A Tale of Two Brothers

A Tale of Two Brothers

A Story by emipoemi

Two stately brothers, side by side,

Walked through the woods along their course.

The first told truths with grace and pride,

The other lied with no remorse.


One letter formed their given names,

But nothing marred their dignity.

The elder, E, held truths his aims,

The liar, V, held villainy.


They walked along the woodland path,

As was their custom ev’ry morn.

Though opposites, they bore no wrath

To fight or one another scorn.


In silence walked they further down,

As though their mouths were sealed by corks.

And further straying from their town,

At last they came to Meisner’s Fork.


A fork so named, for in the past

Old Jered Meisner made a trek

That in the end became his last,

Since he was by its end a wreck.


In his old age- as in his prime-

He was a trekker of great fame.

And, trekking through the woods one time,

He to the noted fork soon came.


Awe in an instant lit his face,

As ev’ry wonder drew him in.

For he knew well it was a place

To which he ne’er before had been.


A horned owl cried up in a tree,

And Jered Meisner turned around

To hear it say: ‘Haree! Haree!

I call to thee, man on the ground.


Thou mayest think this place divine,

Thou mayest think ’twill never cease,

But ’twill degrade and lose its shine

Should any but disturb its peace.’


That tale had such a muddled end

That all were stumped about the trek,

For none could clearly comprehend

How Meisner came to be a wreck.


Yet when he died, when they deemed fit

The people to the fork would head

To honour Meisner for a bit,

And heed the words the owl had said.


’Twas why the brothers made their way

Each morning to the honoured fork.

Now, having come to it that day,

The elder, E, spat out his cork:


‘Ah, V, dear brother, look around,

And see the wonders shining bright

For us, as we had trod much ground

To get to see this wondrous sight.’


‘Ah, yes indeed, the sun doth shine,’

The other said, and rolled his eyes,

‘And maketh all of this divine,

As anyone can realize.


A thousand times I’ve heard from thee

How fair and peaceful all this lies.’

And then V turned his back to E,

Who stood there blinking in surprise.


‘How comes it, now, that thou art sour?’

He asked, and grasped his brother’s arm,

‘Thou wast so cheerful by the hour.

What change hath charged thee with its charm?’


‘None. Thou art seeing day by day,

Thy selfsame brother showing up.

This sour demeanour I display

Is but a part of growing up.’


How comes it, then, that I’m not so?’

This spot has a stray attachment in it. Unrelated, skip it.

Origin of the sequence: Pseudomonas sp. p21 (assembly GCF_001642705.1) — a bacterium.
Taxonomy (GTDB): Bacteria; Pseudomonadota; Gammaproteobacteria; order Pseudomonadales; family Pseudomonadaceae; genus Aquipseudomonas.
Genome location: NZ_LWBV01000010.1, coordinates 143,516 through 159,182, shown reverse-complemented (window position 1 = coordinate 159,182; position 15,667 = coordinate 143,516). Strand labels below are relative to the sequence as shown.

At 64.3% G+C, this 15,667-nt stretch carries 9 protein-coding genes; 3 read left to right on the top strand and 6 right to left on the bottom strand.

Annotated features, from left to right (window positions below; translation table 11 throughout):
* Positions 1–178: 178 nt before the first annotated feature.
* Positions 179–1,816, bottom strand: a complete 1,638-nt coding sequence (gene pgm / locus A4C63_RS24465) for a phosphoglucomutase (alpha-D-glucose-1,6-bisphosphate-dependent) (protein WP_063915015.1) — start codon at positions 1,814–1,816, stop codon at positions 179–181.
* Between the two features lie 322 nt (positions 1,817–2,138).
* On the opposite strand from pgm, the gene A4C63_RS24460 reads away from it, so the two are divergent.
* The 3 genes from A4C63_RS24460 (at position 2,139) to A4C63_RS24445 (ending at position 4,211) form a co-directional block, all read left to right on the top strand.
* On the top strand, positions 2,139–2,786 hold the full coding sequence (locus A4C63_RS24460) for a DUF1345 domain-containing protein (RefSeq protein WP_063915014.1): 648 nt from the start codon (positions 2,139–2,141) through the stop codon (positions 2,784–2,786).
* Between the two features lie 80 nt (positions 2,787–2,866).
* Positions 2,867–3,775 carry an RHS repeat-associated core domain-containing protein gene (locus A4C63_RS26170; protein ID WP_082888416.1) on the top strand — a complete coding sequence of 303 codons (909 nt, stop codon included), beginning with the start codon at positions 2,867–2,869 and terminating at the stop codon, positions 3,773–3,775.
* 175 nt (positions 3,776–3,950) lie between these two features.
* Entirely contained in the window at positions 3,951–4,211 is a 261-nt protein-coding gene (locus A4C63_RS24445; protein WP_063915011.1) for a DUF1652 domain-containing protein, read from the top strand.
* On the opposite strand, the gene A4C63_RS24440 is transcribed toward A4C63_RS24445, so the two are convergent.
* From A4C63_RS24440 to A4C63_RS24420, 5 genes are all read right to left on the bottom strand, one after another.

Asked E as V shook off his hand,

‘I see not how it fits the flow

That we all know and understand.


For what thou hast proclaimed hath not

The confirmation truths supply.

’Tis such a strange and senseless thought.

Do I perchance detect a lie?’


‘Nay, all I have proclaimed is true"

This sour existence be the fate

Of each of those among the few

Who walk about with signs of hate.’


Then E looked V straight in the eyes

To see if he could spot a sign

Of any twinkle shouting ‘Lies!

To show that V had crossed the line.


For E knew V would always tell

What would contain a far-fetched theme.

He knew that spiteful twinkle well,

For often had he seen it gleam.


‘Thou liest thou most fiendish brute!

If only I could cut thy tongue"

That sordid, most disgusting root

Where ev’ry lie hath bravely sung.


For all our sakes for once be good,

And free thy virtue from its cell.

Remove that sordid somber hood

Where lies absorb thee in their spell.’


‘Thou simpleminded, spazzing twit,’

Scoffed V, and gave a wicked grin,

‘’Tis hard for thee to take the hit

That ’tis my destiny to win.


For know I shall be growing tall,

And shall erelong look down at thee.

’Tis I the wiser! I know all!

And thus ’tis I the elder be.’


‘Thou liest more, thou wretched fool,

For I still have four years on thee.

Cease choosing me to ridicule,

For I the elder, wiser be.’


Shout, Esau! Shout and rail at me!

Ay, Esau, ’tis in ev’ry way

A most befitting name for thee"

’Twould have been mad had I been J!


For mark why I have spoken so,’

Continued V conceitedly,

‘For now ’tis time for thee to know

That mother always favoured me.’


And thus their argument had sprung

Like embers bursting into flame,

With E who sought his brother’s tongue

And V who sought his manhood fame.


This was the only time they fought,

And neither knew the reason why

It had to happen on this spot

With V’s most cruel and vicious lie.


But, all the same, their fight progressed,

And many would have thought it dull

To watch E try his utmost best

To get his words past V’s thick skull.


But while they quarreled, sneered, and leered,

And while they had their raging fits,

Their reasons shattered, disappeared,

And they became their opposites.


By then a man came from his path,

And looked around as though astray.

He saw the brothers burst with wrath,

And, drawing near them, made to say:


‘Pray, gentlemen upon these paths,

I for some aid appeal to ye.

For but one moment hold thy wraths,

And say which way Olerno be.’

‘Right!’ cried E though nearly hoarse,

‘Left!’ cried V insistently.

‘Right!’ cried E with greater force,

‘Left!’ cried V persistently.


With both hands raised and shaking knees,

The man said he would take the right,

And once he vanished through the trees,

The brothers recommenced their fight.


Two hours elapsed in this debate,

Then back-to-back the brothers stood,

Too vexed to even separate;

Too vexed to even leave the wood.


But, O, the horror! Now ’twould cease!

Each glimmer now would slowly fade.

The brothers had disturbed the peace,

And thus the fork would now degrade.


The wind soon heaved its final sighs,

The sun’s bright rays began to fade.

The leaves dried up, yet kept their ties

On all the trees that now decayed.


They then remembered ev’ry word